Strains in Canada’s relations with China, including the arbitrary detention of Canadian citizens Michael Kovrig and Michael Spavor, have led to unprecedented debate about how Canada should best manage relations with that powerful, authoritarian state. Former Canadian diplomats have already been arguing that constant deferral to Beijing only makes us seem weak. It is time that we think also about how Canadian acquiescence to China’s demands contributes to flaws in international safety and security.
One obvious flaw is that China has successfully excluded Taiwan from the International Civil Aviation Organization (ICAO), which will be holding its triennial assembly at its Montréal headquarters at the end of September. Taiwan was invited to the 2013 Assembly, but because of Chinese pressure, the invitation was not extended in 2016.
Non-participation means that Taiwan relies on getting information from the United States Federal Aviation Administration (FAA) to gain information and conduct audits of Taiwan’s Civil Aeronautics Administration (CAA). Although Washington and Taipei make best efforts, this still leads to delays in sharing important information. This is not acceptable for a country that hosted no less than 1.6 million flights and 66 million air passengers in 2017 (numbers roughly comparable to France and only slightly behind Australia).
Taiwan was invited to the 2013 Assembly, but because of Chinese pressure, the invitation was not extended in 2016
Integrating Taiwan into the ICAO should be a priority for Canada, without consideration of China’s disapproval, merely because of the close relationship between our two countries. The number of inbound visitors from Taiwan to Canada has nearly doubled from 70,000 in 2014 to nearly 134,000 in 2018. In the same period, 531,607 Canadians have visited Taiwan. This summer I took 15 students to Taiwan. I want them to be safe.
These travellers depend on 28 weekly flights from Canada to Taiwan, including a highly popular Air Canada flight direct from Vancouver to Taipei. This flight is an important link to Asia, not only for travellers to Taiwan, but also for the many Canadian citizens and immigrants flying onward to the Philippines, Vietnam, and India. It is in Canada’s best interest that Taiwan’s airport administrators can facilitate their arrival and onward travel in accordance with up-to-date information and best practices from ICAO.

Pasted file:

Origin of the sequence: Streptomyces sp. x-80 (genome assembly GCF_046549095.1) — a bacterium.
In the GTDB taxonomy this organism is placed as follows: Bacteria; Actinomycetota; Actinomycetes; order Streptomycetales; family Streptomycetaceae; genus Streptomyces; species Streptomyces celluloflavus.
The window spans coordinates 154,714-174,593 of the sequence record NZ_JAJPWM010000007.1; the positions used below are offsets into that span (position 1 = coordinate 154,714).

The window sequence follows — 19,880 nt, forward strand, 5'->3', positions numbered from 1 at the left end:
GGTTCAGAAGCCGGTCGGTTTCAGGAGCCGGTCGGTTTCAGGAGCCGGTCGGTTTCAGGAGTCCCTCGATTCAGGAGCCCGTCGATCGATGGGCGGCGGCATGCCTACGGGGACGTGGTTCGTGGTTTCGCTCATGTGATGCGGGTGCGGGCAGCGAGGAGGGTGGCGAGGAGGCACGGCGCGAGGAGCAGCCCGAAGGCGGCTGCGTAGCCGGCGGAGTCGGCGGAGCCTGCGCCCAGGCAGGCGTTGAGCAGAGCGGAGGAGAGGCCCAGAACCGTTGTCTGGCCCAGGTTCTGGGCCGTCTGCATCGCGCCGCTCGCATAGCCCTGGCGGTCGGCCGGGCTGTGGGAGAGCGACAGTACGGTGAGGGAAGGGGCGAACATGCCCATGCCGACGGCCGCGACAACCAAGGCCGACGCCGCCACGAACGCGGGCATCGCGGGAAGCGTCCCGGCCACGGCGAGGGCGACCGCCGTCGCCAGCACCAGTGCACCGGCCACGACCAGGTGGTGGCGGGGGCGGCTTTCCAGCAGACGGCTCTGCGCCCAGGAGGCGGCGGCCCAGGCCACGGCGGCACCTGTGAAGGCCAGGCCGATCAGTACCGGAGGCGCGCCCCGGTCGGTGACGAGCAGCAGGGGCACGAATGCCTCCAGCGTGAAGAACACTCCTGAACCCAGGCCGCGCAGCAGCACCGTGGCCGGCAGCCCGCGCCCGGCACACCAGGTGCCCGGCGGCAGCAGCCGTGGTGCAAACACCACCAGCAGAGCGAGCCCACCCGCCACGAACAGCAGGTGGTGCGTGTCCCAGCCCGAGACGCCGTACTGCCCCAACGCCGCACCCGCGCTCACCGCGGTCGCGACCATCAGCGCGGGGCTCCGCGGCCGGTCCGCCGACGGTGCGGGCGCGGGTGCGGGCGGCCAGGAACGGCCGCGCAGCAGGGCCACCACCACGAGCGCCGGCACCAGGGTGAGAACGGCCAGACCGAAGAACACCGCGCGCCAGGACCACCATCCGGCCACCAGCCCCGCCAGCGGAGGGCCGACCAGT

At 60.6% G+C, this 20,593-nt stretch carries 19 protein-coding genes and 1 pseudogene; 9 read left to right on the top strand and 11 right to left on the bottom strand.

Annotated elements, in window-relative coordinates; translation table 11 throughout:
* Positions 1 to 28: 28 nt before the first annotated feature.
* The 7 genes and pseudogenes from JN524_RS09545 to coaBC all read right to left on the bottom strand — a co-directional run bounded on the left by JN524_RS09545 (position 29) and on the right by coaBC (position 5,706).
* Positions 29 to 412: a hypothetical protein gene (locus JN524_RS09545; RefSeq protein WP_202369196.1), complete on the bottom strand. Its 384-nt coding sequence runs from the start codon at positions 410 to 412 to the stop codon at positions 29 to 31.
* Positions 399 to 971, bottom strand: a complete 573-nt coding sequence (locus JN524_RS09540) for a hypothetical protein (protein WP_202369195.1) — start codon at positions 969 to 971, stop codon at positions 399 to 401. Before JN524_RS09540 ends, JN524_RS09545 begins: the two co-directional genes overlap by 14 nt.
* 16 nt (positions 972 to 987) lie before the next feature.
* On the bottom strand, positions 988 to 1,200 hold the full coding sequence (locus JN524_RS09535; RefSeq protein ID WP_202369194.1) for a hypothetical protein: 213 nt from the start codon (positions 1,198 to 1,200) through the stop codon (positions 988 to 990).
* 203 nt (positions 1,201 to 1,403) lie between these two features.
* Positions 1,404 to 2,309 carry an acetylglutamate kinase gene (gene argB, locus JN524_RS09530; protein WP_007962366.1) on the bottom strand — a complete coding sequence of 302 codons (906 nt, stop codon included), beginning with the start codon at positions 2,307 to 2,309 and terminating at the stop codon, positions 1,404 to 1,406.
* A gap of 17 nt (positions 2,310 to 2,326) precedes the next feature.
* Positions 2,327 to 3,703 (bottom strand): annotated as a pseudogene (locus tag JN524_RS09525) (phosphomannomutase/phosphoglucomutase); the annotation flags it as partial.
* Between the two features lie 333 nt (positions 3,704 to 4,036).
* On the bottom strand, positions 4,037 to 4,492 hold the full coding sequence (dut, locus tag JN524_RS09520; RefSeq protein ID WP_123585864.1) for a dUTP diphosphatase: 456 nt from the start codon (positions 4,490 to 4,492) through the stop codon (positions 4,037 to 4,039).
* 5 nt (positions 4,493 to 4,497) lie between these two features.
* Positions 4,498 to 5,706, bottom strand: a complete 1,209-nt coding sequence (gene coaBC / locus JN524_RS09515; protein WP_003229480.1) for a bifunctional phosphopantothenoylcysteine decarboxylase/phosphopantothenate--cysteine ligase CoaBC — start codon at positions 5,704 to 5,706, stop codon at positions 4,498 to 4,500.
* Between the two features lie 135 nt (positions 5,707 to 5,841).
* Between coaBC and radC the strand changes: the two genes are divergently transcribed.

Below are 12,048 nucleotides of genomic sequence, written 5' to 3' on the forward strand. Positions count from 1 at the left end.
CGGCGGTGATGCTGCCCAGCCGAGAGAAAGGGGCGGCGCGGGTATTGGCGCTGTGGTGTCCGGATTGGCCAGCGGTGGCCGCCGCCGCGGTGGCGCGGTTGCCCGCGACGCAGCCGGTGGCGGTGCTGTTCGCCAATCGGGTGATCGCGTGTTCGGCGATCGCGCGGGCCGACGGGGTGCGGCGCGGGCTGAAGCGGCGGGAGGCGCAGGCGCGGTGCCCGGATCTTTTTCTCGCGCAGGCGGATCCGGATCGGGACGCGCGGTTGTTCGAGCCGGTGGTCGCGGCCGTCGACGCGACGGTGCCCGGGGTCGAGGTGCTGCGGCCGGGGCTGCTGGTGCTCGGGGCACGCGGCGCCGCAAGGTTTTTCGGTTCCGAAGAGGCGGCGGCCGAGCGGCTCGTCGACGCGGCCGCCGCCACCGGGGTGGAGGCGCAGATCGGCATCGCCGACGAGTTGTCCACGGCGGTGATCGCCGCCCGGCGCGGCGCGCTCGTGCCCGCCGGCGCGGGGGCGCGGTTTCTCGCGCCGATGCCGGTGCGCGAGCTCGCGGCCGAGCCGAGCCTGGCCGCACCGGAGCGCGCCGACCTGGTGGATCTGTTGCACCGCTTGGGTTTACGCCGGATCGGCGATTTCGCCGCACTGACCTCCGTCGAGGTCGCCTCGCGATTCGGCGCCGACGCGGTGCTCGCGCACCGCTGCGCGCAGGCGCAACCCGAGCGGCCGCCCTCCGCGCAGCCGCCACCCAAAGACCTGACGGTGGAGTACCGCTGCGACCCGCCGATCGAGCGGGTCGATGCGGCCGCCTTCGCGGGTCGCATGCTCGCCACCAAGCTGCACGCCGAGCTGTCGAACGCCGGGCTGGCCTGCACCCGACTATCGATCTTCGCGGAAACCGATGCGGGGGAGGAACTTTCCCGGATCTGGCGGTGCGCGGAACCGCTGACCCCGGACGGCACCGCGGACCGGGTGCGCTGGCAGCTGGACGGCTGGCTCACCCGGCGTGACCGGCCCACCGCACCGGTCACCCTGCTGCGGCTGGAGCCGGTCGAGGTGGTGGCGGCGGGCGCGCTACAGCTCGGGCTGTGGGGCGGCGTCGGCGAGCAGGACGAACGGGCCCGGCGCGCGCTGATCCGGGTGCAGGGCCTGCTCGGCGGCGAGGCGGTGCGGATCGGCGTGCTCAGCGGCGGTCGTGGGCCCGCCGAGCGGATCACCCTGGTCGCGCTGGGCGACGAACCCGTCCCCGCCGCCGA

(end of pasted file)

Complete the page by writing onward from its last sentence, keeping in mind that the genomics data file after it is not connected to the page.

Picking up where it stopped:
Due to increased civilian air travel, ICAO is making a number of important innovations. The organization has just this year launched new guidance supporting the prevention and management of unruly and disruptive passengers. They have also made important efforts to facilitate passenger travel through airports, while limiting the movement of foreign terrorist fighters. This involves the ability to collect, process and analyze passenger name record data; and to share it with all national aviation authorities. Leaving out an aviation authority as important as Taiwan leaves a potentially dangerous gap in the world’s aviation security system.
At the G7 summit in April, member countries demanded early and substantive implementation of the Global Avian Security Plan and a security focus to the 2019 ICAO Assembly. The communiqué, signed by Canadian Foreign Minister Chrystia Freeland, says that excluding parties for political purposes compromises aviation safely and security. China excludes Taiwan by cynically claiming to represent it. Since the Civil Aviation Administration of China has absolutely no authority over Taiwan’s CAA or even a single agent in a Taiwanese airport, this claim is an obvious fiction. It is effectively a political boycott of Taiwan. We have gone along with it long enough.
Supporting Taiwan’s meaningful participation in ICAO is not a radical move. The United States has supported Taiwan’s participation under the administrations of both Barack Obama and Donald Trump. The United States even includes arriving airline passengers from Taiwan as part of a select group of only 13 countries in its Global Entry Program.
Canada can make the most meaningful demand for Taiwan’s participation in ICAO, for the simple reason that the triennial assembly meets in Montréal. Canadian support for Taiwan in ICAO is in our best interests because it would heighten aviation security in a country with many daily flights to and from Canada. It will also send a signal to China that we can strongly stand up for our best interests and for our democratic friends in Taiwan, without simply bowing down to Chinese orders. That kind of resolve might be the best way to get our hostages back and improve our national stature in Beijing.